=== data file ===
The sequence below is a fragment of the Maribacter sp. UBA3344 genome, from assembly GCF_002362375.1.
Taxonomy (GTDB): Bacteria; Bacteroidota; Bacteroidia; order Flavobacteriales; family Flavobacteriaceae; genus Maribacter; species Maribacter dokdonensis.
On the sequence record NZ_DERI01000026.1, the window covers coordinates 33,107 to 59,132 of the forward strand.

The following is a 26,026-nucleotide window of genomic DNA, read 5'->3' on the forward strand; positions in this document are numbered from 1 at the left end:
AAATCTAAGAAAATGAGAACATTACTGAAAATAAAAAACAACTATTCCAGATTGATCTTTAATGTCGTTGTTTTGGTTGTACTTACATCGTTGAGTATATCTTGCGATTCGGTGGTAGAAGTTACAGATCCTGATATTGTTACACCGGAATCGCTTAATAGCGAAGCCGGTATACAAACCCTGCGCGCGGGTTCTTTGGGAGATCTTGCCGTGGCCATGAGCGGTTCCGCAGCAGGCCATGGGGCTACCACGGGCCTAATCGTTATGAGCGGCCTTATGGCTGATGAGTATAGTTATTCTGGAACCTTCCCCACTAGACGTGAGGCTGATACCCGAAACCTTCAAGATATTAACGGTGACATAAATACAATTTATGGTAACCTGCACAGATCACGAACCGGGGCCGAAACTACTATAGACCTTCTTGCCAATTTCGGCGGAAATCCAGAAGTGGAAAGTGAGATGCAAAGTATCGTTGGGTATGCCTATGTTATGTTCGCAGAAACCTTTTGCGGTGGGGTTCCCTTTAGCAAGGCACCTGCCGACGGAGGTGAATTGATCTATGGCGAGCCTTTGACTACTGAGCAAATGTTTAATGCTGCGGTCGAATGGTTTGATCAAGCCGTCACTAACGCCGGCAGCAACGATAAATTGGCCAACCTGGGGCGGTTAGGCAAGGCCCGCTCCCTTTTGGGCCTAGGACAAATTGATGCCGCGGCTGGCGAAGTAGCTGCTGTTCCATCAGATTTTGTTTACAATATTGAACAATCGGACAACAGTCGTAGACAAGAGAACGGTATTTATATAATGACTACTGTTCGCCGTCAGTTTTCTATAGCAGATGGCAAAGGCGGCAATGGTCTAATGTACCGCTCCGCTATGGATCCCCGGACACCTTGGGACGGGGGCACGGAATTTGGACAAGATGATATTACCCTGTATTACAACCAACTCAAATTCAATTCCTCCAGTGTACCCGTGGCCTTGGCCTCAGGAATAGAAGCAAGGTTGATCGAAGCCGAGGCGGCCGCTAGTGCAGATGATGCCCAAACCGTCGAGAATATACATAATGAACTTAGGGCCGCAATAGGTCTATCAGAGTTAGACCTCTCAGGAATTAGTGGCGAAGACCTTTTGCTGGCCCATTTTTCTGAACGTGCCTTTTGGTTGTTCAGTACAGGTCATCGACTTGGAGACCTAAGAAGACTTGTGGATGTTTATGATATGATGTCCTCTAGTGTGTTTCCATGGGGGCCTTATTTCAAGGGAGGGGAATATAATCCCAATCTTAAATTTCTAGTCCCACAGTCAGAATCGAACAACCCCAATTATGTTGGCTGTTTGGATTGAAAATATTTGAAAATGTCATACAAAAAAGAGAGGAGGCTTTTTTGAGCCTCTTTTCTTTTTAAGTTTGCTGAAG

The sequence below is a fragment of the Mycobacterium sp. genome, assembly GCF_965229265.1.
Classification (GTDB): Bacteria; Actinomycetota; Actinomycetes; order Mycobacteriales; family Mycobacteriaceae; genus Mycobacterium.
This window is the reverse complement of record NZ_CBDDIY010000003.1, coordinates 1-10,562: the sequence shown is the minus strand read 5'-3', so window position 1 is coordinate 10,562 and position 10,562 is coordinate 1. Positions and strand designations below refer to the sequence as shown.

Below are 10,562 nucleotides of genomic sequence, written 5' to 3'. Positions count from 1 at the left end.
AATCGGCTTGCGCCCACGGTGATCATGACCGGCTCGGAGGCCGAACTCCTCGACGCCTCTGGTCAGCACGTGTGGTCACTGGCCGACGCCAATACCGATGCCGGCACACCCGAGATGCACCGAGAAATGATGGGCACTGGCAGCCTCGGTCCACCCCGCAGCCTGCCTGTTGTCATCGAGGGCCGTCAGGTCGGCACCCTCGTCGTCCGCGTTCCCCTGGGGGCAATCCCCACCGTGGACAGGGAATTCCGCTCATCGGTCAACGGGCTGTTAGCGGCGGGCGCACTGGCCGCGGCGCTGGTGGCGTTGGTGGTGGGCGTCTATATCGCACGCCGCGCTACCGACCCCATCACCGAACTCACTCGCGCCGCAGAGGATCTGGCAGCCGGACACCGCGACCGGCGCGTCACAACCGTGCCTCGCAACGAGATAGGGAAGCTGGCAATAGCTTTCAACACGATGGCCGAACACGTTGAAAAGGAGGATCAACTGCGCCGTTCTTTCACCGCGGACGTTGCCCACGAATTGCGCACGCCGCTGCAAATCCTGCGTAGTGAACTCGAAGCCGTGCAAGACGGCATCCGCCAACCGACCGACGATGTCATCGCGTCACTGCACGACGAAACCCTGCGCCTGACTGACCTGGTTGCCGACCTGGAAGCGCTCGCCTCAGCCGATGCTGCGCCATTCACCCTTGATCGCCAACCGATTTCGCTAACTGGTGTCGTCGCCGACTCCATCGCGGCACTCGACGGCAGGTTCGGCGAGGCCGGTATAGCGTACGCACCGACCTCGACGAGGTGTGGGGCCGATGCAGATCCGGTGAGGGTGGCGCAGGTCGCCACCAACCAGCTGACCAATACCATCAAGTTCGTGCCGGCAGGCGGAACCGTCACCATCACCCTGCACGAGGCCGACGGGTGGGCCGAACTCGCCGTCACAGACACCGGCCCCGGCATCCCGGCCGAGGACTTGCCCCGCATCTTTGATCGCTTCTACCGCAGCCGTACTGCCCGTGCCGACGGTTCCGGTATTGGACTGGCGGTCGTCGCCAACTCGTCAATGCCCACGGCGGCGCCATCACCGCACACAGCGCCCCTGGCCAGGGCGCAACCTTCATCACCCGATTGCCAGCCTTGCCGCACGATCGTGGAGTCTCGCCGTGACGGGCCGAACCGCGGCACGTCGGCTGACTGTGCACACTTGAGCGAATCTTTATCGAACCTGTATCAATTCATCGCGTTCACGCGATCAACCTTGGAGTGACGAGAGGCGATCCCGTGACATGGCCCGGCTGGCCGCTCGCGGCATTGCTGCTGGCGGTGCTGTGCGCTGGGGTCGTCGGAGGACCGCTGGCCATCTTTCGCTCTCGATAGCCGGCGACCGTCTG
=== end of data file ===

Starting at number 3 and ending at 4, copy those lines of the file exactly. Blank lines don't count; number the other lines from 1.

On the sequence record NZ_DERI01000026.1, the window covers coordinates 33,107 to 59,132 of the forward strand.

The following is a 26,026-nucleotide window of genomic DNA, read 5'->3' on the forward strand; positions in this document are numbered from 1 at the left end: